Before internals though, there’s one last C topic I’d like to cover — and that’s C Macros.

Macros

If pointers were the worst taught thing in my college programming courses, C macros were a close second. My college C++ courses may have covered them, but macros felt like a rediscovery when I started experimenting with C based language again in the middle of my career.

So what’s a macro?

Let’s consider a simple PHP program.

#File: hello.php
<?php
echo "Hello NAME","\n";

Pretty simple — run the program and it’ll print the string HELLO NAME

$ php hello.php
Hello NAME

Now — let’s consider the following command line invocation

$ cat hello.php | sed 's/NAME/Alan/g'
<?php
echo "Hello Alan","\n";

The cat program outputs our text to unix’s STDOUT stream (i.e. it prints it)

$ cat hello.php
<?php
echo "Hello NAME","\n";

Then, we use a unix pipe to send the file’s contents to the sed command. The sed command is a stream editor — it lets us change the contents of a unix stream (in our case, change the output before its printed to the screen) Our invocation of sed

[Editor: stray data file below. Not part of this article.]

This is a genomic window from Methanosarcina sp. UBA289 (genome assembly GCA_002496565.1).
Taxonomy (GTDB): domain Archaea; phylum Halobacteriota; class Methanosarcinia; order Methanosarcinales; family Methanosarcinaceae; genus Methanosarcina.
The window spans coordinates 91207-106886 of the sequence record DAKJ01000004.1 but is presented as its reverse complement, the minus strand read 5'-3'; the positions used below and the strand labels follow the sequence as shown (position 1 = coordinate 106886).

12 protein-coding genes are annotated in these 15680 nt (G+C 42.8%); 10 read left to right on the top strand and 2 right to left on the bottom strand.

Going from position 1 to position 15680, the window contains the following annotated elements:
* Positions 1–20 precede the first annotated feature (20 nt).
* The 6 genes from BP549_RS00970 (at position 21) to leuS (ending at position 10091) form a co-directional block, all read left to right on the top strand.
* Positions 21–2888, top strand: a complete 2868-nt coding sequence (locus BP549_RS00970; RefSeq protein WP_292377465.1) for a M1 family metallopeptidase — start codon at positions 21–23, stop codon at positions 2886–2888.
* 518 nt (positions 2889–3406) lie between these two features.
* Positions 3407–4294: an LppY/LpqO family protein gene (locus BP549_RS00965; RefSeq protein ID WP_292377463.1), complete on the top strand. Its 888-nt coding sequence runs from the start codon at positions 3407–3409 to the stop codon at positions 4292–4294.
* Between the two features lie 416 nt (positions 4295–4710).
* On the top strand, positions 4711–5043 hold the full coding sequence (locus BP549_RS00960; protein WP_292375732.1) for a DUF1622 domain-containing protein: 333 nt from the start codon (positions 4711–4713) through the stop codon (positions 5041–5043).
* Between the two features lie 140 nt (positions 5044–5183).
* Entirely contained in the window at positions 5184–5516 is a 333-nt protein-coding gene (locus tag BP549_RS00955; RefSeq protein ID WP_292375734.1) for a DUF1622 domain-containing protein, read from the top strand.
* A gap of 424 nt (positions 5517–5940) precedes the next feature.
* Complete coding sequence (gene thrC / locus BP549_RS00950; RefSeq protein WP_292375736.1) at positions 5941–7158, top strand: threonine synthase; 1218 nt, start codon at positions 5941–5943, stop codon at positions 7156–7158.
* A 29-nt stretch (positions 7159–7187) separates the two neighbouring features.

sed 's/NAME/Alan/g'

says “replace the string NAME with the string Alan“. That’s why we end up with the output we do.

$ cat hello.php | sed 's/NAME/Alan/g'
<?php
echo "Hello Alan","\n";

So far, nothing too complicated — even if you haven’t seen sedstring replacement is a pretty common technology.

Next, consider the following two commands run in quick succession.

$ cat hello.php | sed 's/NAME/Alan/g' > /tmp/hello.php
$ php /tmp/hello.php
Hello Alan

Above — we’ve done our cat/sed thing again — but then sent the output to a file. After that, we run the file as a program, and the program outputs my name.

Put another way, the above steps perform a find-and-replace on the string NAME, and then runs the output of that find-and-replace as a program.

Finally, imagine a program that looked like this.

<?php
#define NAME Alan

echo "Hello NAME","\n";

Imagine if we could run this program, but before running it PHP would look for any #define lines and use them to first run find-and-replaces on the source code, and then run the program.